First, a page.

You’ve most likely either spotted someone in your office or a colleagues’ office with a sit to stand desk. Sit to stand desks are the latest office hype. One of the main reasons for this, is the increased awareness of improving our overall health. A changeable desk gives the user an option to easily alternate their position from sitting to standing throughout their working day.
However, having an adjustable desk does not automatically mean you will have better posture in sitting or standing. It does not mean that any of our aches and pains will ease or disappear or that our health will improve. Our behaviour and our habits are even more important. You may see some of your colleagues using standing desks but leaning on their desk. In this instance, the user is putting a lot of strain on their lower back. You would actually be in a better position sitting on a well-supported chair with their back fully against the backrest. Learn more about the benefits and drawbacks of the sit to stand desk.
Is a Sit to Stand Desk an Investment?
There are different options on the market to allow the user to work in either a sitting or standing position. A desk converter sits directly on your current desk. It has a user-friendly crank that adjusts the desk from sitting to standing with one quick motion. Whereas, an electrically adjustable desk setup requires removal of the current desk and availability of a power source. At the moment, unfortunately, standing desks and desk converters can be expensive. Yet considering it from a productivity perspective, they can be worth the investment.
Decreases Fatigue and Improves Focus
We always encourage frequent movement, whether sitting or standing. When you sit or stand for long periods at your desk, there is little to keep your energy levels up. It’s also not uncommon to start to slouch into your comfy office chair or hunch forward to lean on your desk. At the same time, letting your mind start to wander if you stay in the one position for too long. Having the option to alter your position frequently; at least every 45 minutes; can help you be more alert, more productive, encourage you to stay in an upright position and reduce, ease or prevent any aches and pains.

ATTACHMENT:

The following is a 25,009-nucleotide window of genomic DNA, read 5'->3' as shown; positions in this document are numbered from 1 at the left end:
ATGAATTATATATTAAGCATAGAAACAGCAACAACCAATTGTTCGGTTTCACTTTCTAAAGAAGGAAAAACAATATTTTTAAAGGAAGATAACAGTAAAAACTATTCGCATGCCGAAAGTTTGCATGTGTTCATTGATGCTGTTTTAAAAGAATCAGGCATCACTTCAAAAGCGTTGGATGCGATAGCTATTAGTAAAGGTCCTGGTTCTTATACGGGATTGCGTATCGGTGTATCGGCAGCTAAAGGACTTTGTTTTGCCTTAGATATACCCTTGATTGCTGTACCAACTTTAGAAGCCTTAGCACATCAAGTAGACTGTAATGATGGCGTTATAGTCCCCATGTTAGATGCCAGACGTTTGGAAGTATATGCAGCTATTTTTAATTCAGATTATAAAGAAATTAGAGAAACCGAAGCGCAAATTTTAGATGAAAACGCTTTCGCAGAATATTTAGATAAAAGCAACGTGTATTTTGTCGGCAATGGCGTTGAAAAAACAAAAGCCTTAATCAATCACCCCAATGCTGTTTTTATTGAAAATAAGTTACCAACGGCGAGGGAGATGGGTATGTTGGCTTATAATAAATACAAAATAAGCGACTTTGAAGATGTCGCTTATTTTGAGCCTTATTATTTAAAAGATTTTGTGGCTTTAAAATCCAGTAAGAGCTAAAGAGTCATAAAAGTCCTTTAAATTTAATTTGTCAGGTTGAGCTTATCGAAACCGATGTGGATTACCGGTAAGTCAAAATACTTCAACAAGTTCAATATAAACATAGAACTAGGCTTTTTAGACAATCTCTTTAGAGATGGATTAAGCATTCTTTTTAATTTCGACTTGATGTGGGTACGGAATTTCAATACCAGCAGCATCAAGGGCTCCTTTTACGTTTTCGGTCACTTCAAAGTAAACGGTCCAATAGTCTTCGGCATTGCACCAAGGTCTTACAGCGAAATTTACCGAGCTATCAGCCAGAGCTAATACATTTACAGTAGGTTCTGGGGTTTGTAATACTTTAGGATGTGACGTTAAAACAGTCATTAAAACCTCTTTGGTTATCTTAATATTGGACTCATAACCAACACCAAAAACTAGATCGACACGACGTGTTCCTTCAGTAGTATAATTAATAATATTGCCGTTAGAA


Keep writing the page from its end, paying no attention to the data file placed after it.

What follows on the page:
Initially, when adjusting to a standing desk you may find it tiring and uncomfortable. Static standing has more stress implications than sitting. This is because you will only be weight bearing through your feet unlike when sitting you will be weight-bearing through multiple areas (backrest, armrest feet and seat).
You may benefit from starting with 5-minute intervals at a maximum of 30 minutes standing a day. The intervals can gradually increase over time. However, even if you feel comfortable standing for long periods of time, we would still urge you to change your position at least every 45 minutes. You don’t necessarily need to sit down but you can incorporate movement. For example, you can walk around your desk, get some water, go to a meeting or go for lunch. We recommend listening to how your body feels and not focusing on standing for a certain timeframe. You may be feeling more tired one day and therefore your standing tolerance may be reduced. It is important to utilize the desk’s sitting and standing options and move as your body needs to.
Improves General Health
Leading a sedentary lifestyle and sitting all day at work can lead to medical issues. It can lead to a greater risk of type 2 diabetes, obesity, cardiovascular disease and cancer. Many office workers try to counteract the negative effects of exercising. However, this does not necessarily make up for it. A standing desk may help some individuals to do more desk exercises like squatting, heel raises and stretches.
However, when standing for long periods there is a risk of developing swollen feet, varicose veins, hip, knee and lower back pain. Wear comfortable shoes, change your posture at least every 45 minutes, ensure your monitor/laptop, keyboard, mouse and other accessories are correctly set up to allow for neutral posture as well as correctly setting the desk height.
How to Get the Correct Desk Height in Standing
Take one step back from your desk. Stand with your feet flat on the ground, hip-width apart. Look straight towards your monitor and relax your shoulder. Bend your elbows to 90 degrees and point your fingers straight out in front of you. Now, without moving, take the one step back towards your desk. Your hands should be on top of your keyboard.
- If your hands are below or at the same level as the desk, the desk is too high and needs to be lowered.
- If your hands are much higher than the keyboard, you need to raise the desk until your hands land onto the keyboard.
- TOP TIP: Try this with your eyes closed. Your body will tell you when you are at the correct height and not your eyes/mind.
In conclusion, there are many benefits of a sit to stand desk. It can be a good investment for your office environment. THE NEXT POSTURE IS THE BEST POSTURE SO KEEP MOVING! Using your sit to stand desk in intervals of sitting and standing, continuing seated and standing desk exercises and taking mini walking breaks around the office will be a step in the right direction for keeping over up good posture and overall health.
Ergonomics Support for Your Company
To learn more about office setup and good ergonomics principles, you can reach out to Fit for Work at firstname.lastname@example.org to talk about how an ergonomic programme within your office can increase productivity, increase staff satisfaction, improve staff retention and reduce sick leave.